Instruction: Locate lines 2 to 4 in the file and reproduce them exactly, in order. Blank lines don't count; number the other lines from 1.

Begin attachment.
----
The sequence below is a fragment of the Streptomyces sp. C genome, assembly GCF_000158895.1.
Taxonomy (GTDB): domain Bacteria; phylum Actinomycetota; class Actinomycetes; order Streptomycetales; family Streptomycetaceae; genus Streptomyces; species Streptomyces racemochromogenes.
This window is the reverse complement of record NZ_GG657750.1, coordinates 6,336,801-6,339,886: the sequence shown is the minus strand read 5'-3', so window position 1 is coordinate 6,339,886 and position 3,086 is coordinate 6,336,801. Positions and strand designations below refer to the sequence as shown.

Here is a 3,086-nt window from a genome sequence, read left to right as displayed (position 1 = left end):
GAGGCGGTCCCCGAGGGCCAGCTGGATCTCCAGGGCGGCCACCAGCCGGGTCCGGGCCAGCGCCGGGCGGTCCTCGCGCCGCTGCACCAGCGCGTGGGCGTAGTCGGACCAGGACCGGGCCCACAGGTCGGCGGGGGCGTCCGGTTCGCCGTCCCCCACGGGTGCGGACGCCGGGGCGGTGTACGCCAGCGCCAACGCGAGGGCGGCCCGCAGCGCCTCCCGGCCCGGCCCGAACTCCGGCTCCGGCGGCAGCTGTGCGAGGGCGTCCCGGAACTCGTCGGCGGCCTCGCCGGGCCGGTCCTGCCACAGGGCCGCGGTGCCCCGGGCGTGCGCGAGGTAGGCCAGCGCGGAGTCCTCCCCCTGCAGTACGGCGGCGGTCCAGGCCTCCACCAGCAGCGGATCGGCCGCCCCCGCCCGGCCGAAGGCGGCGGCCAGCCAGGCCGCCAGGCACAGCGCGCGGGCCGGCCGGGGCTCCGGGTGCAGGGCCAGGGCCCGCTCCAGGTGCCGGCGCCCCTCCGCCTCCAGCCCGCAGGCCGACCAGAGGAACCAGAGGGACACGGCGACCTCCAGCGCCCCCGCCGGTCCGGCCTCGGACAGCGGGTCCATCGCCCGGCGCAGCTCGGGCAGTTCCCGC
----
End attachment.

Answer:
Taxonomy (GTDB): domain Bacteria; phylum Actinomycetota; class Actinomycetes; order Streptomycetales; family Streptomycetaceae; genus Streptomyces; species Streptomyces racemochromogenes.
This window is the reverse complement of record NZ_GG657750.1, coordinates 6,336,801-6,339,886: the sequence shown is the minus strand read 5'-3', so window position 1 is coordinate 6,339,886 and position 3,086 is coordinate 6,336,801. Positions and strand designations below refer to the sequence as shown.

Here is a 3,086-nt window from a genome sequence, read left to right as displayed (position 1 = left end):